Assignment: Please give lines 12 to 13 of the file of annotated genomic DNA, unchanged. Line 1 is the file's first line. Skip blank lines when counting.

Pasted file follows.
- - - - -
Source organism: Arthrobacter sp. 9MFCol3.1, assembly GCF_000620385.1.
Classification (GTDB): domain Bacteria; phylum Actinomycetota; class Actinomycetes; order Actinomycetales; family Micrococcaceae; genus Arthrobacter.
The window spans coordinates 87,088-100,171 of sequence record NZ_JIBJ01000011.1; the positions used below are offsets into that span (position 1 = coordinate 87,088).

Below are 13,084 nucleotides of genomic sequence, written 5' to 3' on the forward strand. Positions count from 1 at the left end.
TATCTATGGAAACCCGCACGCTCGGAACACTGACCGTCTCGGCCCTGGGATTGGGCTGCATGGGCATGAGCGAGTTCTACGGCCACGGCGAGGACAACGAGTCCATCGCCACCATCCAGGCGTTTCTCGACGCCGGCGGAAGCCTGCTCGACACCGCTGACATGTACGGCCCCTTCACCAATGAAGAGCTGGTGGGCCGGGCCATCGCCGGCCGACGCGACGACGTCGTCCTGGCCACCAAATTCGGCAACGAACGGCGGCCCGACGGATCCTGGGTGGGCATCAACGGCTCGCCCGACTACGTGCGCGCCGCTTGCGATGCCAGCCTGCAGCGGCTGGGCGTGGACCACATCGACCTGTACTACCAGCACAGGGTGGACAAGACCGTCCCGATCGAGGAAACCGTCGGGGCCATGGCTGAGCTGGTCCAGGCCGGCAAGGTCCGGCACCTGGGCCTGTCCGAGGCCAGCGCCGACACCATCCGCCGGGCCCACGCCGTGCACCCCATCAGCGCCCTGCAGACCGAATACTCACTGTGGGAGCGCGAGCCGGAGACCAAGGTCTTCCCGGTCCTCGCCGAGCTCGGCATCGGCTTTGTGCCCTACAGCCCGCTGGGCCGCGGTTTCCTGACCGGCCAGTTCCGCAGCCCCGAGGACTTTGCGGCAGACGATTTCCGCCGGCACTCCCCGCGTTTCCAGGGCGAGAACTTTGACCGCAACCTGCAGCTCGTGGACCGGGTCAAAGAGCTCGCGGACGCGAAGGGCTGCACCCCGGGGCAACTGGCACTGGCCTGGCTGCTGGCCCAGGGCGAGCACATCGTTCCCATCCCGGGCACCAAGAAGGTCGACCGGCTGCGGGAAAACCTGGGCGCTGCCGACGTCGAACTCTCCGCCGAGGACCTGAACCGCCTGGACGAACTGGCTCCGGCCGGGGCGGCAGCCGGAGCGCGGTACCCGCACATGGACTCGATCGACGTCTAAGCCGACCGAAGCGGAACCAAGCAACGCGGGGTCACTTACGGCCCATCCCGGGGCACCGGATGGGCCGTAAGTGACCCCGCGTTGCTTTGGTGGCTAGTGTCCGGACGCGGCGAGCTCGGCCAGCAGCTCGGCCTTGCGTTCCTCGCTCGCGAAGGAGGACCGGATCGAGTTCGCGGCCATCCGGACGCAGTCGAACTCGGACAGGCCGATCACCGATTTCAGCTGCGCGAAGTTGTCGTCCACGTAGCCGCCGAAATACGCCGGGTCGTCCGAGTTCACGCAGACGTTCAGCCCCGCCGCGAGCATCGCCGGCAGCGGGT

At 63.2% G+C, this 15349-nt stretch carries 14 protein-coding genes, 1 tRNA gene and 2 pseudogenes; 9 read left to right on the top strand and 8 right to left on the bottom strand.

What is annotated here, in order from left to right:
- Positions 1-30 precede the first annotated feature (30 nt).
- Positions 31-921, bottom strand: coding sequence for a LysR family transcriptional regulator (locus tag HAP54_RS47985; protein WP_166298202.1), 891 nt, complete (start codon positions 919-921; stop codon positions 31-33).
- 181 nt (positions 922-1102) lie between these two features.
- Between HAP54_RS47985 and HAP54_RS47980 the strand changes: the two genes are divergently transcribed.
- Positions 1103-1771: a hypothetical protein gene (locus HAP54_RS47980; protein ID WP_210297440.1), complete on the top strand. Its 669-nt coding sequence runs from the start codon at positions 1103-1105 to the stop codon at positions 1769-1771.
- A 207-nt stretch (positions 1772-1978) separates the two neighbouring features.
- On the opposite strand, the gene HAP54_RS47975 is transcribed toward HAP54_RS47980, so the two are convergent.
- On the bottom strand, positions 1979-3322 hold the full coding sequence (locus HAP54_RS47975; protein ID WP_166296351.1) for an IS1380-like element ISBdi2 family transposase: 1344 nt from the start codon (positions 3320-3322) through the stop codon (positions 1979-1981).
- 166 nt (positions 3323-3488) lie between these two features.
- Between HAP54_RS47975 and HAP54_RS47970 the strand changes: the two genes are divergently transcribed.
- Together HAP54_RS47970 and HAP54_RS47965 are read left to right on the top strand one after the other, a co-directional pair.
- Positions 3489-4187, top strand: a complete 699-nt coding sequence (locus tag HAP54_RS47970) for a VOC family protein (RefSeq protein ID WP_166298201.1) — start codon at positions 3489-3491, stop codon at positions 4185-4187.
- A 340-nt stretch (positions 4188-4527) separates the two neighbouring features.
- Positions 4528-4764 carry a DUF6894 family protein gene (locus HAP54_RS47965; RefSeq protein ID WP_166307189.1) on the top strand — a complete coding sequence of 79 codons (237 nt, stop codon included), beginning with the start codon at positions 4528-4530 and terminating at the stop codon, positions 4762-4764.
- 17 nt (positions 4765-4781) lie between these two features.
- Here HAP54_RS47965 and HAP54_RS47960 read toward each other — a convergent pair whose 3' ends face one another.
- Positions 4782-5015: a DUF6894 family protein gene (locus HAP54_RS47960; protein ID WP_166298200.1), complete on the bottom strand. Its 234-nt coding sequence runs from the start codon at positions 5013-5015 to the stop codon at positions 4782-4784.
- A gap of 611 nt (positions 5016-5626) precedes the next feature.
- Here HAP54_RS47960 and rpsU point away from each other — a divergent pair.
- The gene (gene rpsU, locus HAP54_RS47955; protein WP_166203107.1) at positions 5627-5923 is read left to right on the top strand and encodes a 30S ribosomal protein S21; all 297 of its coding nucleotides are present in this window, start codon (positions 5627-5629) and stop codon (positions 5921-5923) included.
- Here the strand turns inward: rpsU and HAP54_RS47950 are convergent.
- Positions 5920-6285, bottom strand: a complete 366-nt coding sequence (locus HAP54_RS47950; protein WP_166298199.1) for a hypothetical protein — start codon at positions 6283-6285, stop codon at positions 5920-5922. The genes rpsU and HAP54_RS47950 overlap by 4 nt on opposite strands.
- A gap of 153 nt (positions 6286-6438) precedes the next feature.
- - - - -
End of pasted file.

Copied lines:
- Positions 1103-1771: a hypothetical protein gene (locus HAP54_RS47980; protein ID WP_210297440.1), complete on the top strand. Its 669-nt coding sequence runs from the start codon at positions 1103-1105 to the stop codon at positions 1769-1771.
- A 207-nt stretch (positions 1772-1978) separates the two neighbouring features.